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29 October 2015

Pig-gate goes global, a nation’s guilt over Volkswagen, and standing in for a billionaire

And so to the Frankfurt Book Fair.

By Iain Dale

And so to the Frankfurt Book Fair. I’d managed to escape going for the past four years but this year I thought I’d better make the effort. My company, Biteback (the publishers of that book on David “Hameron”), had a stand there and the aim was to identify books from foreign publishers that might work in the UK and sell rights of our books to foreign publishers.

I wasn’t sure what interest there would be in Call Me Dave but I’m delighted that the book has attracted the keen interest of one of the biggest US publishers and we have an agent who thinks that she can sell rights to most European countries. An Estonian publisher told me that our PM is very popular in her country. Who’d have thought?

My most enjoyable moment of the week was having to explain “Pig-gate” to an Israeli publisher. Strangely, I doubt it will be appearing on the shelves of Israeli bookshops very soon.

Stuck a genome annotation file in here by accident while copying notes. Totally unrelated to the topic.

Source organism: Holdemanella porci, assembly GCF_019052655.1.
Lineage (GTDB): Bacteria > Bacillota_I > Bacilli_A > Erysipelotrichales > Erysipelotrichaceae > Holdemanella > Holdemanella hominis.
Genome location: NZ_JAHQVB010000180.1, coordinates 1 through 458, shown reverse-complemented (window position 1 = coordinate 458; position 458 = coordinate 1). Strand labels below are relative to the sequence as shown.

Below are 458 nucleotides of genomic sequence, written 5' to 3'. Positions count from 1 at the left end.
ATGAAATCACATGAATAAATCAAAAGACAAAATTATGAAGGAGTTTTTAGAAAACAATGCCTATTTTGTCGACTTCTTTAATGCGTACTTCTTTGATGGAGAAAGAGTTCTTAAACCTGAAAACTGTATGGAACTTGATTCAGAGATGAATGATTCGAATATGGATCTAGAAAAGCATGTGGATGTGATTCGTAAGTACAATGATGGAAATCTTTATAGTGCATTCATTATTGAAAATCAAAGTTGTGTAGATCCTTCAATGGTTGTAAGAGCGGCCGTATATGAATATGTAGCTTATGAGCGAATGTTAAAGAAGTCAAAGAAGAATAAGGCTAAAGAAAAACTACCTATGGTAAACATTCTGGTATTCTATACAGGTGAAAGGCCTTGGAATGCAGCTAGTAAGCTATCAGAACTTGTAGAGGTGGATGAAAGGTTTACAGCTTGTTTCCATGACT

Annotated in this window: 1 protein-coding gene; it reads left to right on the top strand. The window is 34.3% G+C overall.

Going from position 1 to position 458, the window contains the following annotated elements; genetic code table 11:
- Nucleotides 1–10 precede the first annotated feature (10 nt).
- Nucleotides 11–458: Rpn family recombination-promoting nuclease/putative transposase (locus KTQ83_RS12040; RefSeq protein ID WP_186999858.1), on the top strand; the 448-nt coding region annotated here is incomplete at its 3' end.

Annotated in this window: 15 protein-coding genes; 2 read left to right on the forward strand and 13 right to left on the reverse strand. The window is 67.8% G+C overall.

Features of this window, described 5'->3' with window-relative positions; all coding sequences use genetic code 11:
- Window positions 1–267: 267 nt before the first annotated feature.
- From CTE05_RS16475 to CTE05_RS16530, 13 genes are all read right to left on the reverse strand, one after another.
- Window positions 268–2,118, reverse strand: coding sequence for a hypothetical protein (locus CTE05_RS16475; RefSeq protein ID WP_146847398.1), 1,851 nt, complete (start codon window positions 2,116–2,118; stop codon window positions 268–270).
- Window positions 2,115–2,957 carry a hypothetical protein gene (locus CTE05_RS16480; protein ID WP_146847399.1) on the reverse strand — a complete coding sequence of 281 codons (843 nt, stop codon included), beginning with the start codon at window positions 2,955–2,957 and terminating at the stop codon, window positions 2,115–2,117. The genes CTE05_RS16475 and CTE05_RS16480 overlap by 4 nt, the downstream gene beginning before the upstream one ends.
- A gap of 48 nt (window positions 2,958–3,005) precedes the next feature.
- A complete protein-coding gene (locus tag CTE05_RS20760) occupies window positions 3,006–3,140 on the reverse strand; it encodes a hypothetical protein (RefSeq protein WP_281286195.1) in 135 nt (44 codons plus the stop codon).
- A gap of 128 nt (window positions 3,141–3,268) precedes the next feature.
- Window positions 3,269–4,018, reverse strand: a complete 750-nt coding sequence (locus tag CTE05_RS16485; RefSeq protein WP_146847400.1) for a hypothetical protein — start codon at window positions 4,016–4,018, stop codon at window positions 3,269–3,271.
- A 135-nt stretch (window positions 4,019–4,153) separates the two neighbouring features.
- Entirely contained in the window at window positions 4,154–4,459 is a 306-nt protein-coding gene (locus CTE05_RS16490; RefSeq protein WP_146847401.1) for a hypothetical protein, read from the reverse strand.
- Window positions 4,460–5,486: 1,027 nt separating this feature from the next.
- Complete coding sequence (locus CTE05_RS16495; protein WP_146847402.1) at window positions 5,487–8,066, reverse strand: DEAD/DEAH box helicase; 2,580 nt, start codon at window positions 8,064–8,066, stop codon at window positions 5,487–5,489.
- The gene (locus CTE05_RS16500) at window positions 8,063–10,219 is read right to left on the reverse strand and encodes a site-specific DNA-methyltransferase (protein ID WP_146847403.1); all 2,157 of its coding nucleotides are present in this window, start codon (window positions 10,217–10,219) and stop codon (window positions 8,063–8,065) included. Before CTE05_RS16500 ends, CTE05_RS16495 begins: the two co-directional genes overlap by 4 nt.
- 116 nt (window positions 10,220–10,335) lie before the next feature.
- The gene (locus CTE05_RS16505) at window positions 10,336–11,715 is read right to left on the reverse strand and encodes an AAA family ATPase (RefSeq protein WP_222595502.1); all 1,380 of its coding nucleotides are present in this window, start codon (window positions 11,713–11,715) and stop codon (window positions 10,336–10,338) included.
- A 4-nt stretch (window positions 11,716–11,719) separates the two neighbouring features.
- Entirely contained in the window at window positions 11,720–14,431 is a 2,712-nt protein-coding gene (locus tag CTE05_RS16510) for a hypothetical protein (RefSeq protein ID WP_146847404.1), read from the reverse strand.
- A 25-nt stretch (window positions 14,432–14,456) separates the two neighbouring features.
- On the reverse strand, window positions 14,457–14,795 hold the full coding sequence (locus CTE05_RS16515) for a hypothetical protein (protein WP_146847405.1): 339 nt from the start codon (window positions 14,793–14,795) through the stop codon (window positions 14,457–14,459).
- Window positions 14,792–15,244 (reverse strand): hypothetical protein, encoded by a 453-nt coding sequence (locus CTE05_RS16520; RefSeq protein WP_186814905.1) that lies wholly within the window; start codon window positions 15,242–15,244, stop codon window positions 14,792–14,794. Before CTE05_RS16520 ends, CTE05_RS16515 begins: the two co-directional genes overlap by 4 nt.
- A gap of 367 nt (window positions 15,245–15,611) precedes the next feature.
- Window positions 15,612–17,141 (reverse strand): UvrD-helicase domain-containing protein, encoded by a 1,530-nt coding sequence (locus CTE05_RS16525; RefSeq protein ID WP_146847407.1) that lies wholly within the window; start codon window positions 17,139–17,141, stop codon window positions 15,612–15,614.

Talking of Israel, our stand wasn’t far from the Israeli publishers’ collective. It was the only stand with a permanent security presence of two men dressed in black and with earpieces. I walked past it three times a day and I never saw a single person there smile. Even when they had a falafel party (when the security presence increased to six), no one seemed to be enjoying it. I resisted the temptation to wander by humming “Don’t Worry, Be Happy”. What a sad state of affairs it is when publishers feel the need to hire security because of the risk of an anti-Semitic attack – in Germany of all places.


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Pardon my German